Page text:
Is it Worth it

Ok looking at a new system but first here is my current rig:
Asus P5Q pro
4gig Kingston 1066 ram
AMD xfire 6870
SDD OCZ Vortex2 120
WD black 500gig
PSU - Coolmaster silent power 1000
Watercooled dual loop setup.

I am looking at going to
I5 2500 or I7 2600 unlocked
Asus Maximus Extreme z67 or z68
G.skills 16gig Ripjaw 2133
Keeping the rest of the rig the same

I will be overclocking the processor. This rig is mostly for gaming, photoshop, and some video encoding.
My current system isn't bad and can still hold it's own but would it be worth the upgrade.

6 answers Last reply
More about worth
  1. i7

    z77 mobo?
  2. depending how serious you are about photoshop the 2600k could server you better. 100 dollars better? debatable. hyperthreading does help with photoshop though.

    your new system will rock the pants off your old one, though you could slide by on that q6600 for a bit longer if u wanted. its a semi decent quadcore.

    one thing to note, is, you said video encoding. nothing encodes faster than quicksync, and in order to take advantage of quicksync, you would need a z68 mobo, not a p67
  3. What he ^ said. 3570K and a Z77.
  4. You don't need RAM faster than 1600mhz. You'll hardly see a difference, and then only in synthetic benchmarks.
    That's the 2500K you're looking for.
    Z77's probably a good idea, actually, for Photoshop stuff. I'm not an expert, though.,3174-2.html
    Go for the ASRock Z77 Extreme4.

    There's no reason to go 3570K, JED. The 2500K is much cheaper and runs cooler.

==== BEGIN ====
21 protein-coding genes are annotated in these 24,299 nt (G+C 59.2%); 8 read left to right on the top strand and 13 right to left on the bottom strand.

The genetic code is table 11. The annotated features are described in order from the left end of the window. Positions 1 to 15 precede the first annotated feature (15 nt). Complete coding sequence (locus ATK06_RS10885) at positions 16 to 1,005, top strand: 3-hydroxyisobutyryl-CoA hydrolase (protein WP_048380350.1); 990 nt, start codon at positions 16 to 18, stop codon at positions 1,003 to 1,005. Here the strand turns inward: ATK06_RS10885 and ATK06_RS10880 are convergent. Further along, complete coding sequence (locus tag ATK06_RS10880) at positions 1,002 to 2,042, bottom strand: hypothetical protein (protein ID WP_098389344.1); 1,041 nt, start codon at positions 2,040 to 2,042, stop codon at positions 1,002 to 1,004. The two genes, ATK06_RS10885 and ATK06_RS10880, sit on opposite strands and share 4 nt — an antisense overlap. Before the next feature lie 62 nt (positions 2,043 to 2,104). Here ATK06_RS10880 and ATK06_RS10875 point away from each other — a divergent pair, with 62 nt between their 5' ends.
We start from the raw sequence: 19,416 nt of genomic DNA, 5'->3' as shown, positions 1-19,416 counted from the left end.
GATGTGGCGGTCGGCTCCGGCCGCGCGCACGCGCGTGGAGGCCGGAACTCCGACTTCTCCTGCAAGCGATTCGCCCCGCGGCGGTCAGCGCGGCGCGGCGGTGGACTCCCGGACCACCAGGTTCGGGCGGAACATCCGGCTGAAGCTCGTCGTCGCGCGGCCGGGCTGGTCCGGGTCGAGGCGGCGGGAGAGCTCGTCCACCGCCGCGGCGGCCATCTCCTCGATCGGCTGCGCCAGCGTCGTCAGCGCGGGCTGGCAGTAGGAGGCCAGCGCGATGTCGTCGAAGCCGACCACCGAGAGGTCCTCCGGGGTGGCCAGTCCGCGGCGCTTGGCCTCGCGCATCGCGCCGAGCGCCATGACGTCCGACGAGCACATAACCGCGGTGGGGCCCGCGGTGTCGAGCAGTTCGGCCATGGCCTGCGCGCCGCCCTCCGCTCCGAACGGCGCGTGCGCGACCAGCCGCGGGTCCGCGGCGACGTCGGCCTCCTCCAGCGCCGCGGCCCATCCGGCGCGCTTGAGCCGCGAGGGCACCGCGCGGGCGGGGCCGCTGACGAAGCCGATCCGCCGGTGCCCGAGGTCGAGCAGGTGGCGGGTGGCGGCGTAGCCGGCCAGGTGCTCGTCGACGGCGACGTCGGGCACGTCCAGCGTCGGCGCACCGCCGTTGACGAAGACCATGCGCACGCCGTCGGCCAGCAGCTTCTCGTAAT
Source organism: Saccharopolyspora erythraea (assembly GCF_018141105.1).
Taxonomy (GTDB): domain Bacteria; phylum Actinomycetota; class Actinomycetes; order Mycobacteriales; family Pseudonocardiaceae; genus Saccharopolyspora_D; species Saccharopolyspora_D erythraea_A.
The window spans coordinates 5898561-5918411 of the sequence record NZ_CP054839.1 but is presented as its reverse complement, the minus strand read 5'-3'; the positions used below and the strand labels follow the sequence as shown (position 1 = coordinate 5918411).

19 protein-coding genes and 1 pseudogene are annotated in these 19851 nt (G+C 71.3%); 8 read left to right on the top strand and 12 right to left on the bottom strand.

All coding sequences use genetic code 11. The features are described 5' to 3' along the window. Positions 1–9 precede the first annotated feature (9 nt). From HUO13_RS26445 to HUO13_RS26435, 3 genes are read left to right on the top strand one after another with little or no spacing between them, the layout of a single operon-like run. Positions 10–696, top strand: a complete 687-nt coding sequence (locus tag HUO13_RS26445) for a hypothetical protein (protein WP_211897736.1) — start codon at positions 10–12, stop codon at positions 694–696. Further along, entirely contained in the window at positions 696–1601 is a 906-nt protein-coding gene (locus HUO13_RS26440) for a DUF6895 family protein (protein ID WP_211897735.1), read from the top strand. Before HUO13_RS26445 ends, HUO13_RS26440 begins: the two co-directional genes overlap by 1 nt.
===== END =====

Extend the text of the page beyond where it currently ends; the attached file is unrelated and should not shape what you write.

5. If you're doing video then defo i7
  6. Agree with Kaj about the ram and the extreme4 rocks - installed one yesterday and went super smooth.

    But, would say the same thing about crazy overclocked 2500K vs a moderately clocked 3570K (only $30 more)--you'll only see it in synthetics. However, you do get real PCI 3.0 which will be important in video cards a few years down the road. You get a much better integrated GPU that works in pseudo-sli with any video card (still needs some work in some games, tho).

    It's up to you, but here is the input from a few sites I trust regarding upgrades from a core 2 or older system:
    "While it's not enough to tempt existing Sandy Bridge owners, if you missed the upgrade last year then Ivy Bridge is solid ground to walk on. It's still the best performing client x86 architecture on the planet and a little to a lot better than its predecessor depending on how much you use the on-die GPU."

    Tom's Hardware
    "What if you’re still stuck on an old Core 2- or Phenom-based platform and need something new? In that case, of course a desktop Ivy Bridge-based chip makes more sense than buying what is now last-generation hardware."

    "I recently built a new system for my personal usage. I was aware of what was coming down the pike from Intel, and instead of wait for Ivy Bridge, I made the choice to build a Sandy Bridge system. If I was building today, I would go with an Ivy Bridge processor. I guess that really says it all for most [H] users."

    "The asterisk is obviously that overclocking hobbyists with air coolers won’t find Ivy Bridge particularly compelling, it simply runs too hot when you reach a certain level. A level which most Sandy Bridge chips have no problems achieving. But then again, we are talking about above 4.5GHz, which in the grand scheme of things is a realm that few users venture into anyways."
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